Ferriss takes a fictional look into the lives of two Pakistani siblings (Afia and Shahid) who are in America for college. I was sucked in from the very beginning because it delves into a culture I am not too familiar with outside of the negative imagery shown on the news about the Middle East. The author gives us some insight into what it may be like to be a person torn between the cultural norms of your home country and the society where you presently live.

“It was a question Shahid used to talk about with Afia. Did you go away from your people in order to bring the world back to them? Or did you go away to shed the world you once had?

Afia and Shahid’s story is one that we could all relate to even if we are still living in our home country. I say that because we have all reached and/or will reach that crossroad where we must make a decision if we are living for our parents and what they expect from us or if we are going to live for ourselves and follow the path to our own happiness. A Sister to Honor touches on many subjects such as the dynamics between siblings, being torn between cultural norms and parental expectations, and ultimately making the decision if you are live your life for you or for others. Ferriss writes a compelling, beautiful, and quite exceptional book and I hope others will take the time to put it on their reading list and give it a chance!

DISCLAIMER: I received a complimentary copy of A Sister to Honor in exchange for an honest review.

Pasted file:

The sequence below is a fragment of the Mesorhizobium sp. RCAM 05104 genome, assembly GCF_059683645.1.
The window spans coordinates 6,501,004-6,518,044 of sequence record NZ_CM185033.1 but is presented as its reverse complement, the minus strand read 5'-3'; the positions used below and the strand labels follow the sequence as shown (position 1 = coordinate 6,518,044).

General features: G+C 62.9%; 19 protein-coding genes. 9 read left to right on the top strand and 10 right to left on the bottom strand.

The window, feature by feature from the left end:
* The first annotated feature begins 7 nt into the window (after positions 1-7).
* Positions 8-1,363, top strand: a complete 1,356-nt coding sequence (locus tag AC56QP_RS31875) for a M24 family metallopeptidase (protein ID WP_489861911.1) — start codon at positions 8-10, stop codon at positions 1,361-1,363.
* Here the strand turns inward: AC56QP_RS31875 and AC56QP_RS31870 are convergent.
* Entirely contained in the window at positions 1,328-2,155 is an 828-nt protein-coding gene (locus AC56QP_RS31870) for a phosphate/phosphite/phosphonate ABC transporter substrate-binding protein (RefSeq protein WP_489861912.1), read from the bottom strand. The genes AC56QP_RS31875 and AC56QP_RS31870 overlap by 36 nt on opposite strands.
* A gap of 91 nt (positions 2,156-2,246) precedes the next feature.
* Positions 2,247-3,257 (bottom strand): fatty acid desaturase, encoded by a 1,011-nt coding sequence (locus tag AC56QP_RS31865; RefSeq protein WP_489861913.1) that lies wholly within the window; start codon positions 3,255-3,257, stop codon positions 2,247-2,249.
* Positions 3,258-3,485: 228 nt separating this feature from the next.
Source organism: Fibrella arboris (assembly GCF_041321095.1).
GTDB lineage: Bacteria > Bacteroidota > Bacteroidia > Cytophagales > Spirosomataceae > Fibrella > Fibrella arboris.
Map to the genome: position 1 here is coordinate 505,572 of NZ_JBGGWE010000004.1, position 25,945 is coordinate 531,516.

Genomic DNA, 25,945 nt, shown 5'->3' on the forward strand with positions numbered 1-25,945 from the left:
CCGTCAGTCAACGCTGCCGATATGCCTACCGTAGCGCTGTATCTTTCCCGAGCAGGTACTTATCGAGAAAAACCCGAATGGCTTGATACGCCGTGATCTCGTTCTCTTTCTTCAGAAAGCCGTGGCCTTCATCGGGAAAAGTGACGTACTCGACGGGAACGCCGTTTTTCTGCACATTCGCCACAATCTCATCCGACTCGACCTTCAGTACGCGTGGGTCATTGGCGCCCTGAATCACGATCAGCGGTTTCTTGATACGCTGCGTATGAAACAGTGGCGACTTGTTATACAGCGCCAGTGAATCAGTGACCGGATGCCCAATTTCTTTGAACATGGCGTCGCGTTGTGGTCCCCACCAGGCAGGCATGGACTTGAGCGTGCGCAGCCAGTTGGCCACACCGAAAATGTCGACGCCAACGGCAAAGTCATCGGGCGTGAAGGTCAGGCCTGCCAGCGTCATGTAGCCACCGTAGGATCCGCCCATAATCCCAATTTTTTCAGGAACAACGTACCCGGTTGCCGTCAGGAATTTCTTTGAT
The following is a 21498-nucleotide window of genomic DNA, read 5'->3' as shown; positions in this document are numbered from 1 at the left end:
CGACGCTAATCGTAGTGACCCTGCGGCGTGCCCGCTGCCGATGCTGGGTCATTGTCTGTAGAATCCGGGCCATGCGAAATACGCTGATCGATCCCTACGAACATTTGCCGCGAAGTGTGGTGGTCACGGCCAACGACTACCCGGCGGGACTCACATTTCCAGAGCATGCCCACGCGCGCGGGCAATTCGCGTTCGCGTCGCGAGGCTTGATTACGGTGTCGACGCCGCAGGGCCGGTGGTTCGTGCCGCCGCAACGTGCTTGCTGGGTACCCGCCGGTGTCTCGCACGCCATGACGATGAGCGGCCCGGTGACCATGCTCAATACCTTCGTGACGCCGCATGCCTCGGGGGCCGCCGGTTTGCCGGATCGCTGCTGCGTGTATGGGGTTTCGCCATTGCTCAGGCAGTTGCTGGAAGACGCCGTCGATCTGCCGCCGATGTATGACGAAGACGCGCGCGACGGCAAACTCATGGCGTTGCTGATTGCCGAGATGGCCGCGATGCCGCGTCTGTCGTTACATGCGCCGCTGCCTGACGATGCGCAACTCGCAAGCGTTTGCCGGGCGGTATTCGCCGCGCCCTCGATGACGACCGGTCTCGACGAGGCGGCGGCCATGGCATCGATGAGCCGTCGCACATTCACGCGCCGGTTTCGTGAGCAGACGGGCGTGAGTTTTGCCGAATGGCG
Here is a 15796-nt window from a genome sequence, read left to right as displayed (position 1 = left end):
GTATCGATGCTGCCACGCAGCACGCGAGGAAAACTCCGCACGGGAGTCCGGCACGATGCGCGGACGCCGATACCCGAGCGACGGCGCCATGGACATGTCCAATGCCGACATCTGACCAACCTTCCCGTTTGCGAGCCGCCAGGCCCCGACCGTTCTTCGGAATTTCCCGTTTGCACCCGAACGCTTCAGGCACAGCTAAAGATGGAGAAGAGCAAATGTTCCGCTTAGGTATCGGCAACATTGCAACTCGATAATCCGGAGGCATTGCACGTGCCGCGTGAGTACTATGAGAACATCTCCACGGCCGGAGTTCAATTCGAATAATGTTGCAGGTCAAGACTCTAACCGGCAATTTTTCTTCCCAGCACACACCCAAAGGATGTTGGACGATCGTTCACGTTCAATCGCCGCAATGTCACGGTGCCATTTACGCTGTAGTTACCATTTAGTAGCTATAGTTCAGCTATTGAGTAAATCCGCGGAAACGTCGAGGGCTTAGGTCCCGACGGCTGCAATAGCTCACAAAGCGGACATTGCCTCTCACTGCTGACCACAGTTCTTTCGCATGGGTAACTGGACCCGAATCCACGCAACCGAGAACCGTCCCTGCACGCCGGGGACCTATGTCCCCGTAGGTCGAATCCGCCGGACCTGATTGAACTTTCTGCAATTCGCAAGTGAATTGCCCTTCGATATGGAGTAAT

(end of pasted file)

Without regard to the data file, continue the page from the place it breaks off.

Ugly Love by Colleen Hoover Review

Ugly Love by Colleen Hoover

Ugly Love by Colleen Hoover


When Tate Collins meets airline pilot Miles Archer, she knows it isn’t love at first sight. They wouldn’t even go so far as to consider themselves friends. The only thing Tate and Miles have in common is an undeniable mutual attraction. Once their desires are out in the open, they realize they have the perfect set-up. He doesn’t want love, she doesn’t have time for love, so that just leaves the sex. Their arrangement could be surprisingly seamless, as long as Tate can stick to the only two rules Miles has for her.

Never ask about the past.
Don’t expect a future.

They think they can handle it, but realize almost immediately they can’t handle it at all.

Hearts get infiltrated.
Promises get broken.
Rules get shattered.
Love gets ugly.

“Whatever he did to Rachel, at least he loves her enough to regret it.”

And, this is how we are introduced to Tate and Miles. Tate is moving in to her brother’s apartment and Miles is drunk as a skunk in the hallway. The stage is set that Miles is emotionally unavailable, but do you think that stops the inevitable from happening?

“Don’t ask about my past,” he says firmly. “And never expect a future.”

While the ending might be quite predictable, it is the journey that makes Ugly Love special. The writing style and the flow is FLAWLESS! The POV was a little different than I was used to as Tate was told in present day and Miles from six years ago until later in the book. It made for an interesting read because we got an extensive background as to why Miles was in his current state of mind.

“Love isn’t always pretty, Tate. Sometimes you spend all your time hoping it’ll eventually be something different. Something better. Then, before you know it, you’re back to square one, and you lost your heart somewhere along the way.”

This is the one passage that stood out to me from the entire book. It was one of those “I had to put my kindle down and reflect on my own life” passages. The love story between Miles and Tate is real and somewhat raw. And, this was one of those rare occasions that I could relate more to the male character than the female. Colleen Hoover is the #1 author of this genre for a reason, and Ugly Love is the perfect reason why!!!

DISCLAIMER: I received a complimentary copy of Ugly Love is exchange for an honest review.